Every other Monday, we’ll introduce you to a member of the Dandelion community through a Q & A. Stay tuned to meet our chocolate makers, café staff, kitchen team, producers, partners, importers, mentors, and everyone who helps make our chocolate possible. This week, we’d like you to meet Maverick—a longtime fixture in our coffee program, inventor of our Ecuador Cold Brew and the fizzy Cure-All, and part-time cowboy.
NAME: Maverick Watson
HOMETOWN: Moorpark, California
FAVORITE CHOCOLATE: 85% Camino Verde (Dandelion)
WORKED AT DANDELION SINCE: January 2013
POSITION: Ferry Building Manager
Q: Hi Maverick!
Q: So, first of all, congratulations on the new job! Until yesterday you were the longtime Café Mentor with a Focus in Beverage Management, and now you’re Dandelion’s Ferry Building Manager. How excited are you to have a job title with a reasonable number of words in it?
A: I’m very excited.
Q: But really. You’ve been at Dandelion forever (since 2013), how does it feel switching gears?
A: I’m really excited to start this new phase with Dandelion. The Ferry Building is a very different space, kind of separated from the rest of Dandelion, and one of my biggest goals is figuring out how to make a more cohesive cultural connection between the Ferry Building and the rest of the company.
Q: You joined Dandelion to help open the café on Valencia Street. How has it changed since those days?
A: I came on before the café or factory were built out, when the whole space was more of a Confusing Retail Location and Chocolate Museum. I think when we started, things were more free flowing, and as we’ve grown we’ve developed a lot of structure and systems for organized growth. There’s been a lot of trial and error. Strategically, we’re a lot more effective. Also, things don’t break as often, which is nice. Now, our employees come with experience that makes sense, whereas in 2013, our lawyer Joey was tempering bars.
Q: What did you do as the café mentor?
A: I was basically an assistant manager, maintaining our drinks program and adding drinks to the menu, training staff, maintaining quality standards, and all that. I do recipe research, and sometimes manage disasters like grease traps and broken sinks.
Q: Grease traps are gross. What’s the worst maintenance disaster you’ve ever had to deal with?
A: When the grease trap overfilled for the first time, it was horrifying. I won’t go into too much detail but I remember Cam being elbow deep in the sludge. We tried hard to stay open but eventually we broke out the Shop Vacs and had to close. That disaster was second to the notorious glass pastry case explosion two years ago.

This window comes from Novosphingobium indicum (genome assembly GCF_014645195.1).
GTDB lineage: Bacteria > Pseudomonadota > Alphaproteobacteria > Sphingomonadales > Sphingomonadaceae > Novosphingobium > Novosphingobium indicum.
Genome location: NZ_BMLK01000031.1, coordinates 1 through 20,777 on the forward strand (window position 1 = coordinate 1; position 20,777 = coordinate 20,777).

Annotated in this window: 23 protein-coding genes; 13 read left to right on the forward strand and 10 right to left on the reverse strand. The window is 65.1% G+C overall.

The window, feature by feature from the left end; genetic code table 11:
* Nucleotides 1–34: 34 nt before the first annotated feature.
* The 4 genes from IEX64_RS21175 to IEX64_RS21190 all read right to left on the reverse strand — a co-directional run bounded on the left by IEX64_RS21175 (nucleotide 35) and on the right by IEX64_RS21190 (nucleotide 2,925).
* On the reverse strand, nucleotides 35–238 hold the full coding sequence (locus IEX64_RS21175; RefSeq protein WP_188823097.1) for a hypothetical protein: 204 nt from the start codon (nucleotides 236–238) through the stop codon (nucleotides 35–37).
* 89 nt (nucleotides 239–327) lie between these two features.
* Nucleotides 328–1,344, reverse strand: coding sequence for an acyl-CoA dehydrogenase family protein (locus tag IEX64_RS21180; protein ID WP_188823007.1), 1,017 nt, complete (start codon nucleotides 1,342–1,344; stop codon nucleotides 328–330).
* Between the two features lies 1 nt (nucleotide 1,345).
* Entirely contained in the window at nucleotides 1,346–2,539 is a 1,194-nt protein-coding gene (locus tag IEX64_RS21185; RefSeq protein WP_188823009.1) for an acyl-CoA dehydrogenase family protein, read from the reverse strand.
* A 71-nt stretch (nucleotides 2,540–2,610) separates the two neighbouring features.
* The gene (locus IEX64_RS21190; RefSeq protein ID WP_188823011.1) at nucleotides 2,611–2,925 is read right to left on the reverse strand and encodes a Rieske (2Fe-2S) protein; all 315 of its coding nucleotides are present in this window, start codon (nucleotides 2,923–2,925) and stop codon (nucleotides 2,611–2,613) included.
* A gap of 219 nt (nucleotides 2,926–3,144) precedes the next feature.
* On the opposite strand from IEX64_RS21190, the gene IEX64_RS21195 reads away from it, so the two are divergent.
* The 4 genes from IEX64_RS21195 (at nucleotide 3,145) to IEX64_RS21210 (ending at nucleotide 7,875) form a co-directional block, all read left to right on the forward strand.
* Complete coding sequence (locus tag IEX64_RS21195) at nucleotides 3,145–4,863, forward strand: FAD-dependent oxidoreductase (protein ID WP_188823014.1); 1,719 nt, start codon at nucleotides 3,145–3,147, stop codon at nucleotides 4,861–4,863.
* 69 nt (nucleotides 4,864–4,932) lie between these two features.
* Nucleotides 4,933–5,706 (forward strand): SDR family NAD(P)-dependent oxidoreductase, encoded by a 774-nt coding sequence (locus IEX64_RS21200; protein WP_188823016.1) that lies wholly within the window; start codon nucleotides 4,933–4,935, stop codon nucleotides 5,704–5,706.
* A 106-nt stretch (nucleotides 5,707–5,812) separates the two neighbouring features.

Q: What do you like about working on the other side of the café counter?
A: I like the dynamic atmosphere; no two days are exactly the same. I get to work with a lot of amazing people. People get really excited about this space, which helps me see it with fresh eyes every day. That’s one of the most amazing things about working here—it’s easy to get tunnel vision when you’re here every day, and not realize how amazing this place is, but when someone comes in who has never been here before they have this look on their face that reminds you “Yeah, this is a special thing that’s happening.” It’s also fun to see the company grow.
Q: You make those leather-cuffed mugs we sell during Christmas, and a lot of us know you as a part time leatherworker. Tell me about that.
A: My fiance and I have a company, Steer and Arbor. She does woodworking and I do leather. We make and sell handcrafted utilitarian items.
Q: Utilitarian? Like hammers?
A: Like spoons, tables, cutting boards, belts, and bags. We sell at craft fairs, online, and on the factory shelves when the holidays roll around.
Q: If you had a superpower, what would it be?
A: An endless supply of dad jokes.
Q: I mean, that pager on your belt is kind of a dad joke.
A: It’s not a pager, it’s my phone holster. On second thought, does having a car phone qualify as a superpower? It should.
Q: It definitely should. Next question: if you could serve coffee to anyone from history, who would it be?
A: Herman Melville. And I’d ask him about the meaning of the great white whale.
Q: That’s a big question.
A: I’m a big man.
Q: I know you are.